June 23, 2008
-- by Dave Johnson
This post originally appeared at Speak Out California.
One day your website is yours, and the next day it is someone else's. Organizations, businesses and regular people are at the mercy of a confusing deregulated system.
A little over a week ago the Speak Out California website suddenly disappeared, and viewers instead saw a website full of advertisements.
We had no way of even knowing what had happened. It was just a surprise. One day typing "speakoutca.org" into a web browser took viewers to our website, the next day it took viewers to an ad site that someone else managed.
Some of us are more sophisticated and internet-savvy than most citizens so we were eventually able to track down some information. I'm not going into details here, except to say that no one at Speak Out California received any notice that this was going to happen. It took several days to even track down where the domain name (this is what internet addresses like speakoutca.org are called) had been registered, who had registered it, and contact info for the registrar. Then it took several more days to restore the domain name to us and get it working again.
Here's the thing: the only way we were able to get this name back and get the site operating again is because some of us are much more internet-connected than most people. Most people would have no idea where to even start to look for information and help solving a problem like this.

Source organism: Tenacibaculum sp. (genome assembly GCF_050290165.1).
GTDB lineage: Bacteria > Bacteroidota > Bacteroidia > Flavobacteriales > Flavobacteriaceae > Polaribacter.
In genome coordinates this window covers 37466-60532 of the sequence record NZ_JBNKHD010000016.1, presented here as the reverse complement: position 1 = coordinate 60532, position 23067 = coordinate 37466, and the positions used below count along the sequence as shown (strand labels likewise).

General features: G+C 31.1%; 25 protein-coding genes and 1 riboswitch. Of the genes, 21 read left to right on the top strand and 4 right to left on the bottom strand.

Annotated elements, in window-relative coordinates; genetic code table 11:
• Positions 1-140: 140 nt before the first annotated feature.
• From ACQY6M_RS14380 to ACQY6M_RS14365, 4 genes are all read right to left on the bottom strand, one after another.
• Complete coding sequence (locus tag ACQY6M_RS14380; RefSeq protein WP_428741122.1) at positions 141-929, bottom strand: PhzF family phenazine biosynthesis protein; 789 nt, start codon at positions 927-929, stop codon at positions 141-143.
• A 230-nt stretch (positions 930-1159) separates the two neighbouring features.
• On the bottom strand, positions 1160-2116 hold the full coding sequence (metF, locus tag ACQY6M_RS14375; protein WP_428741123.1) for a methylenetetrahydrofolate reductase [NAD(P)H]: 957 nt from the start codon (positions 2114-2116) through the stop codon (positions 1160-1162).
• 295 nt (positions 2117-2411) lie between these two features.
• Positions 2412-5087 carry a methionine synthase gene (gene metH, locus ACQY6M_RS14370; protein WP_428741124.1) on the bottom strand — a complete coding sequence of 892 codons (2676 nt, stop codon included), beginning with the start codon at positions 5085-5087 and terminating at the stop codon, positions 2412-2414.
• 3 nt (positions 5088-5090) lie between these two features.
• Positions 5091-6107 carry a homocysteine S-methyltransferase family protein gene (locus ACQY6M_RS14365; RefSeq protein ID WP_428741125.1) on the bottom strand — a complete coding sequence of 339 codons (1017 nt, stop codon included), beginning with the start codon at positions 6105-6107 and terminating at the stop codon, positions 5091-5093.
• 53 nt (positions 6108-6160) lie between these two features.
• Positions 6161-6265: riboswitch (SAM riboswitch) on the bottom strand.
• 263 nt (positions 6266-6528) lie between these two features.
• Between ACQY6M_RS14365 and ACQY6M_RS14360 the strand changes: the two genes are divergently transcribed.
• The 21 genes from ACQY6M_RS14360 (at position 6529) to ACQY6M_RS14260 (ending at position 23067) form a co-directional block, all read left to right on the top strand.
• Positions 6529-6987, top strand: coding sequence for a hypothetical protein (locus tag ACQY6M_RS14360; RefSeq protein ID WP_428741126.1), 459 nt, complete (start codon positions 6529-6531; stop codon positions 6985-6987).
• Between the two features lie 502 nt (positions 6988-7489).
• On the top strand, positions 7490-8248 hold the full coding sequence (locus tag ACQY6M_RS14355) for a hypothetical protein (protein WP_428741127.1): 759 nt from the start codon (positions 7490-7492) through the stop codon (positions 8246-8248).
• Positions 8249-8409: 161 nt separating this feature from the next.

This is certainly not an uncommon problem. My wife had a business named Dancing Woman Designs with a website at dancingwomandesigns.com, and then one day she didn't. She received no notice, nothing. It was just there one day and gone the next and if she wanted it back it was going to cost her. It was going to cost her a lot. And so she doesn't have dancingwomandesigns.com anymore and that address takes you to an ad site. A whole business that took years to get going and build is history now. It was wiped out in a minute because someone was able to get the web name.
A larger business is more likely to have the resources to hire the necessary experts to fight something like this. But it can be an expensive proposition and it can take time.
This is the difference between regulation and deregulation. Regulations protect regular people. Deregulation enables and protects scammers, schemers, and cons. The Internet is largely unregulated and is full of scammers, schemers and cons. Most of the businesses and organizations on the internet are good, honest, credible and legitimate but regular people are also left completely at the mercy of numerous cons, scams, schemes and rip-offs and the burden is on us to find a way to tell the difference.
We got Speak Out California back up and running. It only took us a week and a little money. But we are sophisticated, internet-savvy and connected -- and lucky. Hmm ... maybe some new legislation is warranted.
Click through to Speak Out California
Posted by Dave Johnson at June 23, 2008 11:12 AM
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